October 03, 2007

You are now a criminal

By reading this post you are a criminal. You are now liable to be sent to prison for 5 years. It is up to you to prove that you are innocent.

The reason that you are now a criminal? Here it is:


Part 3 of the Regulation of Investigatory Powers Act came in over the weekend. So long as that is on your computer you are caught in the RIP trap and is up to you to prove your innocence. RIP gives wiretapping power to just about everybody form the police, to the local council, it was even propoesd to give your postman these powers in one of the ammending acts to RIPA. If you are having your communications are being intercepted and you know about it you are not allowed to tell anybody. If you know that somebody else's communications are being intercepted you are not allowed to tell anybody.

RIP hasn't been the only time that Labour have reversed the burden of proof, but I believe that it was the first. The arguments happenned all the way back in 1999 after only two years in office before 7/7 and before 9/11 while the IRA was on ceasefire. It disproves the myth that Labour are not really out to destroy civil liberties but have been forced into these tough measures because of Islamic terrorism. Labour set their course almost as soon as they took office long before the Islamic threat reached public conciousness.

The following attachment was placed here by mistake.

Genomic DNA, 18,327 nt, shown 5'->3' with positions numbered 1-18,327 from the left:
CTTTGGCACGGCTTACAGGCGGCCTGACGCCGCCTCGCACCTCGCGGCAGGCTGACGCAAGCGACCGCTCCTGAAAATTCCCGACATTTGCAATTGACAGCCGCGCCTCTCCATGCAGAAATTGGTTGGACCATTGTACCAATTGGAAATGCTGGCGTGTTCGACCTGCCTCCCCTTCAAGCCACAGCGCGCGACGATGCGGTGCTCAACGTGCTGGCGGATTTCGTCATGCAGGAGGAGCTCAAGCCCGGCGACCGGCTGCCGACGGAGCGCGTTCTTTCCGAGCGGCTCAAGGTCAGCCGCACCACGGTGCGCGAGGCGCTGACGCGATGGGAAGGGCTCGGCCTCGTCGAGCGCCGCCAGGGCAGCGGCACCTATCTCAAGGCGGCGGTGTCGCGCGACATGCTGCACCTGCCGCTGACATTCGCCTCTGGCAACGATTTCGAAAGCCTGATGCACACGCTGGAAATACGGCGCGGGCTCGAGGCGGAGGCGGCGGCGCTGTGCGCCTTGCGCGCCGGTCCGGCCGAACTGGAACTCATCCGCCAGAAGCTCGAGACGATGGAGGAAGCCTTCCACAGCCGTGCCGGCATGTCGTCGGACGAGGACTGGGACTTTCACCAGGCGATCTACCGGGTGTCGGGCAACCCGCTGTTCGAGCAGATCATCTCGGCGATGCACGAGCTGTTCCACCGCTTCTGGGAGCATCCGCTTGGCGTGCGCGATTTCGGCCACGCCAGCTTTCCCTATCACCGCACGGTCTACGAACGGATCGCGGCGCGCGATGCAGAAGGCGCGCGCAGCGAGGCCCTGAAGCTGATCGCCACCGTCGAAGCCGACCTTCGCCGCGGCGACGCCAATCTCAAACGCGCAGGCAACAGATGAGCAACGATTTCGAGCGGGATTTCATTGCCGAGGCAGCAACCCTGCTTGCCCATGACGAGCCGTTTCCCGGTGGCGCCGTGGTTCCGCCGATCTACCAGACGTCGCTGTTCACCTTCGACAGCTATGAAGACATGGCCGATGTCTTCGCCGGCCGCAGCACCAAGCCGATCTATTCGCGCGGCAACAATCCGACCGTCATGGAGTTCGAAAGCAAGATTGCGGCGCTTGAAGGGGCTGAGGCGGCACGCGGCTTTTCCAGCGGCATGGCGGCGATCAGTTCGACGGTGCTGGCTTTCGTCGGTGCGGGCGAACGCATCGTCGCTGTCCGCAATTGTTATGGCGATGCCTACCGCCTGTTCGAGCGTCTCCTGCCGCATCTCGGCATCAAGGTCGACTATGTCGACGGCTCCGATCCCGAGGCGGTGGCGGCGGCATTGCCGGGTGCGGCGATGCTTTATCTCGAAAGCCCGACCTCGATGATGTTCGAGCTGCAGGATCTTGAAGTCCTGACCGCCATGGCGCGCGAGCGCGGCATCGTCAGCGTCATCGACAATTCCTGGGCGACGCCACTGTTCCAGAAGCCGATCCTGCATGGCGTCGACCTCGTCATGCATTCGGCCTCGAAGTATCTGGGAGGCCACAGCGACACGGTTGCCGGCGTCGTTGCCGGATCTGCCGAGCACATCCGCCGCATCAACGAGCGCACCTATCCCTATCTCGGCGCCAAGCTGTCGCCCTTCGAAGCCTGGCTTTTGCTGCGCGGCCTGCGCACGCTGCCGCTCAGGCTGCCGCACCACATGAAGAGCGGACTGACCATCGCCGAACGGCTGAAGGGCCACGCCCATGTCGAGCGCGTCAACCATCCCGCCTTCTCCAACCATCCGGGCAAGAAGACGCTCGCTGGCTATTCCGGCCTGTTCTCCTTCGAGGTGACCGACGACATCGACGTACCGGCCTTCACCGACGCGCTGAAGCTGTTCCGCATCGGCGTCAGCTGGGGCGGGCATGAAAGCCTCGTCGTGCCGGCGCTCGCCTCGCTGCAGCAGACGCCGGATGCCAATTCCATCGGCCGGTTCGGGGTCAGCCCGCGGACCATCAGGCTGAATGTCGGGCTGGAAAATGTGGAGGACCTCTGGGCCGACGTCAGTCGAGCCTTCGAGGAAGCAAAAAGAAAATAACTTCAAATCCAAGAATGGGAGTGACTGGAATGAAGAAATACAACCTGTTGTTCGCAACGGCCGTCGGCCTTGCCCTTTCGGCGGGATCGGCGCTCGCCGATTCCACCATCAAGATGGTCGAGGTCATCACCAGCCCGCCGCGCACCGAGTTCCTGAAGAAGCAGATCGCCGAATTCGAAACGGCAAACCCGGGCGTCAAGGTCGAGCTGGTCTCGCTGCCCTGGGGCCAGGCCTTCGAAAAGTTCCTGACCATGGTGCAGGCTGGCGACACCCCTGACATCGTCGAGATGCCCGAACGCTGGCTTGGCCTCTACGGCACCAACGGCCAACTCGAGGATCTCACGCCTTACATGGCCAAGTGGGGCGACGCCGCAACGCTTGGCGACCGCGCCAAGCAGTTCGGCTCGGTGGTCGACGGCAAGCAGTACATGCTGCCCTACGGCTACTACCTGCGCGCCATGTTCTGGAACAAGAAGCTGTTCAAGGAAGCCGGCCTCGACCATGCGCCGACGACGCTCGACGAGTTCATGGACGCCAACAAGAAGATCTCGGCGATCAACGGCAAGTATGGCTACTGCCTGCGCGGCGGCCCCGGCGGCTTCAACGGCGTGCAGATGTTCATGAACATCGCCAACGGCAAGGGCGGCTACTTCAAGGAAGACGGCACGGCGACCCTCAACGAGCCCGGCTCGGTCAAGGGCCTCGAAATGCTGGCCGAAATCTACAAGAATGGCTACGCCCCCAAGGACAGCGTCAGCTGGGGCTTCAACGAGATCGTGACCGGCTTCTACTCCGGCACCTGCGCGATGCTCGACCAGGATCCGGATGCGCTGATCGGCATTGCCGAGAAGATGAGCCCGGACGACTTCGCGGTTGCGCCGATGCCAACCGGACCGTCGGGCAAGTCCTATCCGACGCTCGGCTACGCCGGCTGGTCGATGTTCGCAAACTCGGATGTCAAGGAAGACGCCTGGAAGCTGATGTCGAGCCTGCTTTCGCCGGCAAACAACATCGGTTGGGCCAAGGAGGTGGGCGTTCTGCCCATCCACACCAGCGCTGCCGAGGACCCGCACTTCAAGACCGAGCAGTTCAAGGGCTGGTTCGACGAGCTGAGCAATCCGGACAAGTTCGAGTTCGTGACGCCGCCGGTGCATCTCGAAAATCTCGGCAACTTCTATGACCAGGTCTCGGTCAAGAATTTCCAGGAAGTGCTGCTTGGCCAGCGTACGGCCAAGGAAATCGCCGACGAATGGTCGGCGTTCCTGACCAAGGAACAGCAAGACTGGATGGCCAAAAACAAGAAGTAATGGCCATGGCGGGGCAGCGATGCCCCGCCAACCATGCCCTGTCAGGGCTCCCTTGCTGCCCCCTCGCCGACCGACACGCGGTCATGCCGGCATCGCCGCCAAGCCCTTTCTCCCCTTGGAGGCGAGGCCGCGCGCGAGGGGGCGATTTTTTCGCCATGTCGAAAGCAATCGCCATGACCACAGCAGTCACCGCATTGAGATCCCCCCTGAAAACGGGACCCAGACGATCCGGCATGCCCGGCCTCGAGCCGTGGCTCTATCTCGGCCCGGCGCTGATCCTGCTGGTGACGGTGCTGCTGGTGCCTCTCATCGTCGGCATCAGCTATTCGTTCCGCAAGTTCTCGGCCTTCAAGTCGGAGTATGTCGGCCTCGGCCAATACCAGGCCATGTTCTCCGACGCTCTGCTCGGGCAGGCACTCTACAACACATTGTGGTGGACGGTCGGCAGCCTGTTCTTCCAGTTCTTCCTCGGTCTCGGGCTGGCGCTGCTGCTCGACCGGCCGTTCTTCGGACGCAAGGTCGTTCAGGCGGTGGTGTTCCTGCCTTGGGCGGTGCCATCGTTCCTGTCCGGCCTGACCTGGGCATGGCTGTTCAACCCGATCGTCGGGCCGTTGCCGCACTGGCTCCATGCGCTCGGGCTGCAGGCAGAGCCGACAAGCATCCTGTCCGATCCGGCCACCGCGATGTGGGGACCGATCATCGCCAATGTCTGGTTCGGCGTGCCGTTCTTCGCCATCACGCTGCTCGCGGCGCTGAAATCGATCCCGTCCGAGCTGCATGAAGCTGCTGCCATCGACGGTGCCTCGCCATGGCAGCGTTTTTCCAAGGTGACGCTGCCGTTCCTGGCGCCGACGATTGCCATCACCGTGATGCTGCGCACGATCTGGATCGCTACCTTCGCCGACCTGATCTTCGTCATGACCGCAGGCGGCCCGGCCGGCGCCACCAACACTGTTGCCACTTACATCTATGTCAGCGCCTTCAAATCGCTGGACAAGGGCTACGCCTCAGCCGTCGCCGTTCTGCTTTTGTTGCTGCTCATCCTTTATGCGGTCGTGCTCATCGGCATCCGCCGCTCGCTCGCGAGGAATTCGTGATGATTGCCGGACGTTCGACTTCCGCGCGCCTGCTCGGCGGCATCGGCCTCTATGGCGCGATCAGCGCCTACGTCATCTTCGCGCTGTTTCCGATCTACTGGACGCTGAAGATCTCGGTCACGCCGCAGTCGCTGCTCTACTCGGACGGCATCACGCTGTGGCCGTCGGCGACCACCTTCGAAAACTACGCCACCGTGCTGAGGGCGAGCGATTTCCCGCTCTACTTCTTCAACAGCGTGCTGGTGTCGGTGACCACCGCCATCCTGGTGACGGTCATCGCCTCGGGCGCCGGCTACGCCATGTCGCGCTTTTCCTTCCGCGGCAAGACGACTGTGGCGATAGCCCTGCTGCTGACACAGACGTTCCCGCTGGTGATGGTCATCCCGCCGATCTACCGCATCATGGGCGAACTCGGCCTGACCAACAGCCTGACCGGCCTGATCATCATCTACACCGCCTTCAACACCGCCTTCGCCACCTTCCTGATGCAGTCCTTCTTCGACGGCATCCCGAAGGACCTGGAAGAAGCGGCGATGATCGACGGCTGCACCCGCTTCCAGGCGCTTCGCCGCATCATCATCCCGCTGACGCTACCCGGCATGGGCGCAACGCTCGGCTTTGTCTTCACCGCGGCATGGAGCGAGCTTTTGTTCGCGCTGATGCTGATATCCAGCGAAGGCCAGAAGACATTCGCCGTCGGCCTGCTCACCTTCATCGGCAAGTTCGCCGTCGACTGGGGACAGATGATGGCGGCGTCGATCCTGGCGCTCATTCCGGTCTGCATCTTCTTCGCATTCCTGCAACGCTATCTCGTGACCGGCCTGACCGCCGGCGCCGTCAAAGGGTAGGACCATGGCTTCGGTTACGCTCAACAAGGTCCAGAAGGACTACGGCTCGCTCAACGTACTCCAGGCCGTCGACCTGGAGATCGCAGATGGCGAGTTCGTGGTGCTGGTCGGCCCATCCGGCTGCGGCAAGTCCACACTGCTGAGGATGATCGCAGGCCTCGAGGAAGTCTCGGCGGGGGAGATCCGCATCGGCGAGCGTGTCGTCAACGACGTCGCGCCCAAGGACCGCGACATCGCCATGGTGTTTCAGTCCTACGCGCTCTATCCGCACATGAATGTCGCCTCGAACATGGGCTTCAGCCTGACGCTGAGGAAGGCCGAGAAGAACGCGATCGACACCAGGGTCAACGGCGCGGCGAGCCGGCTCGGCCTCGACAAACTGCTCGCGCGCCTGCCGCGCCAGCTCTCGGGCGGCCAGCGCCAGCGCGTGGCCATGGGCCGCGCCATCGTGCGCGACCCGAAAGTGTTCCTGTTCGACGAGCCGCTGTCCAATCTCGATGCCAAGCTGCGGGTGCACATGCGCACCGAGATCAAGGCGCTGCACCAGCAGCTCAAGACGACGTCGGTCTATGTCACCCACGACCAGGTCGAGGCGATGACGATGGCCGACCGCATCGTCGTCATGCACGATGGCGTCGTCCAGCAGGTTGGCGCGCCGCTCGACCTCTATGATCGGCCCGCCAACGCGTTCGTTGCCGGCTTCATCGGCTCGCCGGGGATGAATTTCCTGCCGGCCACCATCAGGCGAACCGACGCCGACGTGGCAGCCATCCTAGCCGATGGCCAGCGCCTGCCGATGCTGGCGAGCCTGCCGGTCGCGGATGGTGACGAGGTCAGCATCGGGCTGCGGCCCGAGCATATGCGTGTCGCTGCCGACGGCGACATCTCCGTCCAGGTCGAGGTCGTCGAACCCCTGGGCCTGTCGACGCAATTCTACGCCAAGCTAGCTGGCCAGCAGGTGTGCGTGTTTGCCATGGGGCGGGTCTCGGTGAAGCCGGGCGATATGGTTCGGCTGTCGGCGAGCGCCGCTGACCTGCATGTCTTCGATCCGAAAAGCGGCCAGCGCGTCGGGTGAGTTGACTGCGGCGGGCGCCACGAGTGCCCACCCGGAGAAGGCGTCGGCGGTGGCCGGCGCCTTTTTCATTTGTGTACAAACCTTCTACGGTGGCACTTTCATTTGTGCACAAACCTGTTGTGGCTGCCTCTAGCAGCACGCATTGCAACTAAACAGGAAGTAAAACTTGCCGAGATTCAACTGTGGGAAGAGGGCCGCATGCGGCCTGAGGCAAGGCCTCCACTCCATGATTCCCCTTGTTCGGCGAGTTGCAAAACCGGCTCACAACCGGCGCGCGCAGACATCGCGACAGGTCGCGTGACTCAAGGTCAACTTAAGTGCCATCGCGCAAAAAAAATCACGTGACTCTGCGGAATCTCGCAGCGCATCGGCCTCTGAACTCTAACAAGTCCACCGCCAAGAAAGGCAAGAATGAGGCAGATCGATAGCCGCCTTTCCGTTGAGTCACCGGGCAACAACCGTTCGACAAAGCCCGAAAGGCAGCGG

Perhaps you think that you can get away with it by shutting the browser and clearing the cache. Not so fast, by clearing the cache removes the references that your opperating system using to find the data on your hard disk, but it does not remove the data. It is still there and still recoverable so you are still a criminal. The only way to get rid of it is to overwrite that area of the disk enough times to make it unrecoverable, and then hope that the virtual memory system that you operating system will be using hasn't stashed it elsewhere as well, so you had better secure erase all the 'empty' space on your hard drive if you want to be sure of really having got rid of it. On a Macintosh this can be done with the Disk Utility application that comes with the operating system.

The message was encrypted with AES in Cypher Block Chaining mode and then encoded into Base 64 using the standard Python base64 library to comply with web standards. You know the key. But if you don't, prove it.

October 02, 2007

Wonder of the world

After years of the NHS being hosed down with money you would expect that it wouldn't be too bad any more wouldn't you? Funding has reached the European average, so where it just funding that was the problem then it should be producing results of about the European average as well. A new report has come in comparing the health systems of 29 European countries. Guess which one comes a little above the NHS? ... Estonia.

When comparing outcomes the NHS is 17th out of 29 countries, lagging behind all its northern European neighbours. When value or money is taken into account things get even worse with the UK coming out 26th out of 29 - above only Bulgaria, Poland and Latvia. The NHS is structurally unique, and uniquely bad. Like every other experiment in centralised state control it has failed. Money is not the issue, more money has not and will not provide the kinds of outcomes as good as those could the acheived with any other European health care system. Time to change the system.